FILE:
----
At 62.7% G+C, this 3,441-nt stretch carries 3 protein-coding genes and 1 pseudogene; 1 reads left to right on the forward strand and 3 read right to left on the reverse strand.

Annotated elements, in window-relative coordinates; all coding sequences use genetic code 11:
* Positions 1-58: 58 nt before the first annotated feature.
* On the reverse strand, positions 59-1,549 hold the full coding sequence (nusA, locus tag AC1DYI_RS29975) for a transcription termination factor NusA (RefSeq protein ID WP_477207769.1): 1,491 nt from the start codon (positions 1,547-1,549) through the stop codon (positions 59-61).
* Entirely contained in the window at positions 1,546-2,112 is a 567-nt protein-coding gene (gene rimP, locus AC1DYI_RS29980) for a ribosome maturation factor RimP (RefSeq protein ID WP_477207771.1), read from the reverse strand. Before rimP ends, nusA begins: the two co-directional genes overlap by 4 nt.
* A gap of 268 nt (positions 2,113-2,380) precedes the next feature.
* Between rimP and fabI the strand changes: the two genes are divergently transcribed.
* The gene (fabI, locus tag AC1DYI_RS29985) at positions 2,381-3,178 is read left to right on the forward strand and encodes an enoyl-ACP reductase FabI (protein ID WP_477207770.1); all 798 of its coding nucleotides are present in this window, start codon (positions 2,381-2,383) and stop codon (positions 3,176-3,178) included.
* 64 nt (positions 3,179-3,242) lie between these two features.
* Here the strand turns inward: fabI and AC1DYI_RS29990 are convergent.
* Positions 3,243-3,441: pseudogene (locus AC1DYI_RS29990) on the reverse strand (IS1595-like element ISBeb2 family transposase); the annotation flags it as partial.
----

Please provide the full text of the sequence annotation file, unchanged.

At 62.7% G+C, this 3,441-nt stretch carries 3 protein-coding genes and 1 pseudogene; 1 reads left to right on the forward strand and 3 read right to left on the reverse strand.

Annotated elements, in window-relative coordinates; all coding sequences use genetic code 11:
* Positions 1-58: 58 nt before the first annotated feature.
* On the reverse strand, positions 59-1,549 hold the full coding sequence (nusA, locus tag AC1DYI_RS29975) for a transcription termination factor NusA (RefSeq protein ID WP_477207769.1): 1,491 nt from the start codon (positions 1,547-1,549) through the stop codon (positions 59-61).
* Entirely contained in the window at positions 1,546-2,112 is a 567-nt protein-coding gene (gene rimP, locus AC1DYI_RS29980) for a ribosome maturation factor RimP (RefSeq protein ID WP_477207771.1), read from the reverse strand. Before rimP ends, nusA begins: the two co-directional genes overlap by 4 nt.
* A gap of 268 nt (positions 2,113-2,380) precedes the next feature.
* Between rimP and fabI the strand changes: the two genes are divergently transcribed.
* The gene (fabI, locus tag AC1DYI_RS29985) at positions 2,381-3,178 is read left to right on the forward strand and encodes an enoyl-ACP reductase FabI (protein ID WP_477207770.1); all 798 of its coding nucleotides are present in this window, start codon (positions 2,381-2,383) and stop codon (positions 3,176-3,178) included.
* 64 nt (positions 3,179-3,242) lie between these two features.
* Here the strand turns inward: fabI and AC1DYI_RS29990 are convergent.
* Positions 3,243-3,441: pseudogene (locus AC1DYI_RS29990) on the reverse strand (IS1595-like element ISBeb2 family transposase); the annotation flags it as partial.